You cannot "cast out" a religious spirit without crucifying the old nature first. The union of our flesh nature and the corresponding manipulation of demonic activity can only be countered by the power of Christ and the cross.

Thus, true salvation will always embody expressions of both life and death: Christ brings life to the spirit while the cross brings death to the flesh nature. Without both of these dynamics, every other form of Christianity is, in varying degrees, counterfeit.

Without the alliance of both the cross and Christ dwelling within us, we never leave the treadmill of religious futility. For religious spirits easily manipulate our flesh, making us legalistic or licentious, ritualistic or political. The only version of Christianity that truly works is that which crucifies the flesh and brings the actual substance of Christ into the soul. As Paul wrote, "I have been crucified with Christ; and it is no longer I who live, but Christ lives in me. . ." (Gal 2:20a).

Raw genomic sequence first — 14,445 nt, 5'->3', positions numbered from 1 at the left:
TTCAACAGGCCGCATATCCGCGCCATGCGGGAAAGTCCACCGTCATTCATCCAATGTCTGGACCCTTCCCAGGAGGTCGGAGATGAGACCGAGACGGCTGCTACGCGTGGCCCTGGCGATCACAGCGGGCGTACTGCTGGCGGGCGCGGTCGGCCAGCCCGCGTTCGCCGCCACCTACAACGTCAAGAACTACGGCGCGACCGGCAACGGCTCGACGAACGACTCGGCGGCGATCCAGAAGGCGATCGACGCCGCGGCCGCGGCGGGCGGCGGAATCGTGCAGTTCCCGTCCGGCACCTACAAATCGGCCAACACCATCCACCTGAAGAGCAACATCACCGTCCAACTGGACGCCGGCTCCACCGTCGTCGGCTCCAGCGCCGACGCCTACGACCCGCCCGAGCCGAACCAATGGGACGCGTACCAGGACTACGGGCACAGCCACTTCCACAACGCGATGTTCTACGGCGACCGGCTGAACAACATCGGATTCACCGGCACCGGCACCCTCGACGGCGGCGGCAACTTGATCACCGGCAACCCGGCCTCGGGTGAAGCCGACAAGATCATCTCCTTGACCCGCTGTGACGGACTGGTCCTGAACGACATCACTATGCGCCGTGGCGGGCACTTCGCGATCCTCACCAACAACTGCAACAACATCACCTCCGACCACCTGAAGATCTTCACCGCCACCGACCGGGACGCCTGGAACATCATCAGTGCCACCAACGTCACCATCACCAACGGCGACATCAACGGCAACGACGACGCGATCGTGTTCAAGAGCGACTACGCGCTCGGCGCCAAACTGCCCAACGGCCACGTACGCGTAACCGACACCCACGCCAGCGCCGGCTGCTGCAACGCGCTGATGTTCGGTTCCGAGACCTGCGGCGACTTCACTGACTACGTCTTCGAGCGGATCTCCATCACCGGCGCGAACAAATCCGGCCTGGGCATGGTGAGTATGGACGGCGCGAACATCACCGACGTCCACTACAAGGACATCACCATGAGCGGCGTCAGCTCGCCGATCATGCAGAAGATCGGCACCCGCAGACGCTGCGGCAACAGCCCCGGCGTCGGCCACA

This is God's will for each of us: In the place where self once ruled, Christ now reigns. To serve God's highest purpose, therefore, the cross must become to us both the payment for our sins and the pattern of our lives.